Scientists find mangrove collapse is ‘inevitable’ unless greenhouse gas emissions are curbed
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Scientists find mangrove collapse is ‘inevitable’ unless greenhouse gas emissions are curbed

Scientists find mangrove collapse is ‘inevitable’ unless greenhouse gas emissions are curbed

The threshold beyond which the world’s mangrove forests can survive could be reached within the next 30 years if sea levels continue to rise at their current pace and greenhouse gas emissions are not curbed, according to new research.

Mangroves have two particularly important roles: they buffer vulnerable coastlines from severe weather systems such as cyclones and storm surges, and are considered to be some of the most valuable carbon sinks of any terrestrial forests.

Researchers studied samples of sediment from 78 tropical or subtropical mangroves that built up between 10,000 and 7,000 years ago, part of what are known as the final stages of the Holocene period, when glaciers were melting and sea levels rose as a result.

The Sundarbans, the world’s largest mangrove forest, sits at the mouth of the Bay of Bengal between India and Bangladesh. But the land is being lost to rising seas as a result of climate change. Image by Jonas Gratzer for Mongabay.
The Sundarbans, the world’s largest mangrove forest, sits at the mouth of the Bay of Bengal between India and Bangladesh. But the land is being lost to rising seas as a result of climate change. Image by Jonas Gratzer for Mongabay.

They determined that mangroves can only withstand a maximum relative rise in sea levels of 7 millimeters, about a quarter of an inch, per year: “a limit beyond which mangrove systems cease to function,” according to a statement that accompanied the report.

Mangroves are able to adapt to fluctuations in sea level, but they have their limits, said one of the report’s co-authors, Neil Saintilan, a professor in the Department of Earth and Environmental Sciences at Macquarie University in Sydney, Australia.

If the process of accretion, in which soil deposits build up around mangrove roots in response to rising sea levels, cannot keep up with these changes, then “mangroves cannot stay in place (they drown),” Saintilan wrote in an email.

A mangrove swamp in Panama. Image by Rhett A. Butler/Mongabay.
A mangrove swamp in Panama. Image by Rhett A. Butler/Mongabay.

He said mangroves have what is known as elevation capital, which is the point beyond which they drown. “[H]owever, once the 7mm per year sea-level rise threshold is reached, it is only a matter of time before the world’s existing mangrove forests collapse — it is from that point inevitable,” he wrote. “Sea-level rise has huge lag times, so even if emissions from that point come under control, the high rates of sea-level rise will continue for a very long time after (centuries).”

Saintilan said the study had found instances where mangrove peat was more than 10 meters (33 feet) thick, “so we know mangroves can easily cope with 10 metres of sea level rise.”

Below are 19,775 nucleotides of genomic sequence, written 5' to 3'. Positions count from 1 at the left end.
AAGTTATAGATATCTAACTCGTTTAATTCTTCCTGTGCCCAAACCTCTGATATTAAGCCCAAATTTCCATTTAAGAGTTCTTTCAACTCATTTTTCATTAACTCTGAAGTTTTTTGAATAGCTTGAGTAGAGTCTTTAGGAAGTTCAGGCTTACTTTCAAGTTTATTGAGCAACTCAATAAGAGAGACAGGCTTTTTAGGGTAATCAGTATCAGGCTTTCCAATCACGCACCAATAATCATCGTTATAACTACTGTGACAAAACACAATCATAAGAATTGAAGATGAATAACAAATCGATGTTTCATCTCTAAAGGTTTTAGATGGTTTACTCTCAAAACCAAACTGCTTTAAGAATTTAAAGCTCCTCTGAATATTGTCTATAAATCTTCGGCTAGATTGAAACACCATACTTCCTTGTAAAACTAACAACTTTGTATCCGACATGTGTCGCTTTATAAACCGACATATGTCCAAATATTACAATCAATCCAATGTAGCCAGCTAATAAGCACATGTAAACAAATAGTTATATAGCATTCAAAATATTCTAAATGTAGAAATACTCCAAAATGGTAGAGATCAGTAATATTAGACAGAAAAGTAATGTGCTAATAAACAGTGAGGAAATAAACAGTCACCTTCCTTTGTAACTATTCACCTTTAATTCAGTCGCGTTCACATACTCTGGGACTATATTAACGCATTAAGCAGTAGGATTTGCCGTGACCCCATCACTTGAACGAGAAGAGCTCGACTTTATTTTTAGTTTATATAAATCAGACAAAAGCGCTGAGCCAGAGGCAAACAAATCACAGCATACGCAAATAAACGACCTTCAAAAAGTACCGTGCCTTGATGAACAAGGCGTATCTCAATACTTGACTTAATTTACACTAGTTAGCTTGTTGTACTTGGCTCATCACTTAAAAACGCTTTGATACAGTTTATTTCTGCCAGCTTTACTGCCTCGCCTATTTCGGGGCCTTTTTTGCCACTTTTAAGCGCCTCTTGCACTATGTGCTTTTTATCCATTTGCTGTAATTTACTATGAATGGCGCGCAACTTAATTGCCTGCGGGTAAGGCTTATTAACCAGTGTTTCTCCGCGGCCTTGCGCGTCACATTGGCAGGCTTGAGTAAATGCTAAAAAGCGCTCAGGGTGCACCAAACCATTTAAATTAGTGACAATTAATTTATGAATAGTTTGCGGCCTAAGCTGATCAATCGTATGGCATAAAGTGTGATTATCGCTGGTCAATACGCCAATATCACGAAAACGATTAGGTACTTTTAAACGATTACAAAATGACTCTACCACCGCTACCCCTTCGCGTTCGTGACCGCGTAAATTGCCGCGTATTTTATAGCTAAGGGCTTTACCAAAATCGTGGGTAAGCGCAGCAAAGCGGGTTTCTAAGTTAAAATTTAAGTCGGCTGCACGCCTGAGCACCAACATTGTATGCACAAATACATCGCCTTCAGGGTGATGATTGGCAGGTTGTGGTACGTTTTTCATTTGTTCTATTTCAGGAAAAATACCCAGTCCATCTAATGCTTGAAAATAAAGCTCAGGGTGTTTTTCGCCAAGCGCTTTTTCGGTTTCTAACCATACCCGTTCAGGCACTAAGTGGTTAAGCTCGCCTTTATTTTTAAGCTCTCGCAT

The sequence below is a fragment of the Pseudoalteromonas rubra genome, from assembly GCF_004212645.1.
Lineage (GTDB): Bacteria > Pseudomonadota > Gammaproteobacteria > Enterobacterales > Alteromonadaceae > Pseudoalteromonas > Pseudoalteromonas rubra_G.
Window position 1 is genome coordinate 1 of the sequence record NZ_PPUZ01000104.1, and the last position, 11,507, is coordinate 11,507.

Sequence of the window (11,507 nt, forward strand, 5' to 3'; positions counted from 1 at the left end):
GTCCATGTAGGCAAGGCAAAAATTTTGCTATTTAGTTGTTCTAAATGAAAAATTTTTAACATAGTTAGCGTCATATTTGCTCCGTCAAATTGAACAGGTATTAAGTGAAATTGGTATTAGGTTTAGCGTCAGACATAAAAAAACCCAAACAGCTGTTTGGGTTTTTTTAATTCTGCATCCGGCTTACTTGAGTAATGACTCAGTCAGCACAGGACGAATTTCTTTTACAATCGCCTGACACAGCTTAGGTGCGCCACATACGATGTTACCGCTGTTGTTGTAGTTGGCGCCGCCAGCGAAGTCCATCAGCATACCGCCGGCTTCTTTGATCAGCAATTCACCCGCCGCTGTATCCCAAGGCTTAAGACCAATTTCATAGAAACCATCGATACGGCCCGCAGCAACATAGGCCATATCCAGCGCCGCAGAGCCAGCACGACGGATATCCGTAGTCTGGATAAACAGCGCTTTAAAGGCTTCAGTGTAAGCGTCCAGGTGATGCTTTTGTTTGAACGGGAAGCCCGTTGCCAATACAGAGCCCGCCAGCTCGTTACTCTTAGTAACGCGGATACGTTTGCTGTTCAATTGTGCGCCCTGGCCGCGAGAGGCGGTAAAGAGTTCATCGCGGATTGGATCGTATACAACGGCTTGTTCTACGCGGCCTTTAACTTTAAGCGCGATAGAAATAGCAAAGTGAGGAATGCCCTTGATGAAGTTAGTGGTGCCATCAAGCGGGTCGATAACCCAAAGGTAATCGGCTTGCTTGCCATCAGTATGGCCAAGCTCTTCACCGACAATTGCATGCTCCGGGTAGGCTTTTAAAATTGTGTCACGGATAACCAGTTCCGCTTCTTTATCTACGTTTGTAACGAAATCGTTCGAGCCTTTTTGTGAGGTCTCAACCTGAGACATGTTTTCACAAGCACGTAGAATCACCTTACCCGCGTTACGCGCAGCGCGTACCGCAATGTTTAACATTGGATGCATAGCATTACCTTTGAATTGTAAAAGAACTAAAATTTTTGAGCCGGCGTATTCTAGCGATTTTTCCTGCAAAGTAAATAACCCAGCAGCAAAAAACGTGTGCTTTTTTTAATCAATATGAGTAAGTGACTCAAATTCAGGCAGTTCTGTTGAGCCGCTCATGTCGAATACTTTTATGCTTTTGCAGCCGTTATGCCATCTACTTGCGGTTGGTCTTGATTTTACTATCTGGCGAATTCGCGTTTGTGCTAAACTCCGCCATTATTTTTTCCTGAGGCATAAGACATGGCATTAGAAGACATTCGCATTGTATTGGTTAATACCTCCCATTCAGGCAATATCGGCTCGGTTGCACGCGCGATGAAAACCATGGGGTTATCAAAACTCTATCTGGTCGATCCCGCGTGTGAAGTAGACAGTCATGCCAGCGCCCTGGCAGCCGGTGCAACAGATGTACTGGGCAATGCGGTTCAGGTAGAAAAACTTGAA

But what is critical is the rate at which the levels rise over longer, sustained periods of time. “[T]heir response is very sensitive to the rate of rise over the timescale of decades to centuries. That’s where the 5mm per year and 7mm per year thresholds come in. If we control warming under the low emission scenarios, we are suggesting that there is no reason to think the rate of sea-level rise will reach a point that poses a threat to mangroves, so that’s the good news story,” Saintilan said in his email.

In February, research found that the last time carbon dioxide levels in the atmosphere were as high as they are today, sea levels rose by 15-25 meters (49-82 feet).

Toque monkey searches for edible fruits in the mangrove forest. Image courtesy of Kanchana Handunnetti.
Toque monkey searches for edible fruits in the mangrove forest. Image courtesy of Kanchana Handunnetti.

According to a study released in 2018, undisturbed mangrove forest soil was found to have stored up to 6.4 billion tons of carbon in 2000, but at least 122 million tons of this was lost over the next 15 years. In addition to sea level changes, mangroves are particularly at risk from erosion and deforestation.

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Asked if the drowning of these forests could affect existing carbon stocks, Saintilan said that if more exposed mangroves die off, the carbon-rich soil could be affected by wave attack, but that research continues in this area.

But it’s not only mangroves’ abilities to grow vertically that are under threat. While he was not involved in the study, John Howes, a Malaysia-based wetland ecologist and associate expert with Wetlands International, has studied how mangroves respond and adapt to tidal changes, wave surges, changes in currents and sea levels. In addition to growing vertically, mangroves will also grow or retreat back toward the land. “[B]y in-land migration,” he wrote in an email, “mangrove systems colonize lands” behind their existing boundaries.

He said that across Southeast Asia, these “elastic ecosystems” are under increasing pressure as coastal developments and man-made dikes, bunds or embankments are built around their edges.

“This bund will prevent any opportunity for in-land migration of mangrove systems in response to sea level rises, and mangrove systems will … be squeezed between the sea and the bund. As such, I imagine that initially the mangrove zonations within a system will become narrower, and the most diverse back-mangal communities will be likely reduced most.”

Mongabay is the original publisher of this article. theRising has republished it here with permissions.

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